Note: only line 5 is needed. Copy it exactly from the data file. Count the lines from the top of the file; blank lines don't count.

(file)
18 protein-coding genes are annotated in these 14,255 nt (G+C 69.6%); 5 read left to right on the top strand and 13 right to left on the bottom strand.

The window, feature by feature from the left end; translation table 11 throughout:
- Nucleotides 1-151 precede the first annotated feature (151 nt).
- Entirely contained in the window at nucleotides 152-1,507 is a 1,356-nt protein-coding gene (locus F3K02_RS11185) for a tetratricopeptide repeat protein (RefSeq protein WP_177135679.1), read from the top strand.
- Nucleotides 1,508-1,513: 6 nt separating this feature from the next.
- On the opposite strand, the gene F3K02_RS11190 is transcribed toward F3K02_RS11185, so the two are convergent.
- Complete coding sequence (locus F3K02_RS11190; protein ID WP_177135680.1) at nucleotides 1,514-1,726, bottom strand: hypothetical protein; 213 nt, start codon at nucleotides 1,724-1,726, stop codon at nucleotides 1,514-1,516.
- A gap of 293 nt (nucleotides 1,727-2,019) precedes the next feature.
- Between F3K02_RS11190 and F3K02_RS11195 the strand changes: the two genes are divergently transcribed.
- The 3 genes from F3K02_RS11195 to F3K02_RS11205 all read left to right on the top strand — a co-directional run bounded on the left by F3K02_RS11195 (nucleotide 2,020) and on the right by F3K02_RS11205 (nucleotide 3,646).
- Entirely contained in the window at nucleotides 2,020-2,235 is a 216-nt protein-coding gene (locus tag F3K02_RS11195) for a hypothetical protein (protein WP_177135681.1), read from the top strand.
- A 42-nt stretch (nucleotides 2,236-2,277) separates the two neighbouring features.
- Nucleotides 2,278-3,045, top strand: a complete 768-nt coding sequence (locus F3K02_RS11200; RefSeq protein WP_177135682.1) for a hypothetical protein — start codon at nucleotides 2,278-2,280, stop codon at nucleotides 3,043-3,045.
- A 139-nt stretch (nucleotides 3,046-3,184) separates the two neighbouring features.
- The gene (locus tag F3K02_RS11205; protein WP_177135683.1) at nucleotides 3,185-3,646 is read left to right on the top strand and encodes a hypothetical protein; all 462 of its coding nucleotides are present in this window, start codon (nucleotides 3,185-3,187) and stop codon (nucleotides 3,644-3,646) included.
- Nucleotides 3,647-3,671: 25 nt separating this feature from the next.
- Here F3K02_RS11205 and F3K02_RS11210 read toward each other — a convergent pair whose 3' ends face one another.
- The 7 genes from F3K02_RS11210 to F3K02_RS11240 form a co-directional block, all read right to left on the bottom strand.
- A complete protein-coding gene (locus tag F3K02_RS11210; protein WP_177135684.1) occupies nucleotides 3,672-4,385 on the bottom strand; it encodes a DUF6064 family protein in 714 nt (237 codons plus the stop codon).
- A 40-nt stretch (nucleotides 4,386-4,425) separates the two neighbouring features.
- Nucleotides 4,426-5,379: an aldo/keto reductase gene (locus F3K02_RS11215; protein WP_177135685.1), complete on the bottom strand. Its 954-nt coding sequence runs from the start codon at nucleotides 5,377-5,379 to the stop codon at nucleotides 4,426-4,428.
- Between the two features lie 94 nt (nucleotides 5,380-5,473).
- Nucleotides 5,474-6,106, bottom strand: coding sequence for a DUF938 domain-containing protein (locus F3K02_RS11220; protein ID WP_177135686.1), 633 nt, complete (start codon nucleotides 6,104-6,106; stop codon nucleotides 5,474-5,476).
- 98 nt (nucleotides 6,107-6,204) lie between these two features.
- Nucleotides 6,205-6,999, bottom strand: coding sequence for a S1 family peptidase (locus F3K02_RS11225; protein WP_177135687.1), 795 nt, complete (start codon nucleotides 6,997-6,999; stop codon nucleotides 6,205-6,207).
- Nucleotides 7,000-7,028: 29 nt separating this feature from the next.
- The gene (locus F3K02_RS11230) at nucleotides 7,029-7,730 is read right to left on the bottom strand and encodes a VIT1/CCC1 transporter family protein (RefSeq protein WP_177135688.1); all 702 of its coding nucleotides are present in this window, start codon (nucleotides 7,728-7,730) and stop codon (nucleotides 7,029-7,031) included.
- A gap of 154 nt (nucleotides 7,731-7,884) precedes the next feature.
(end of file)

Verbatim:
- Nucleotides 1,508-1,513: 6 nt separating this feature from the next.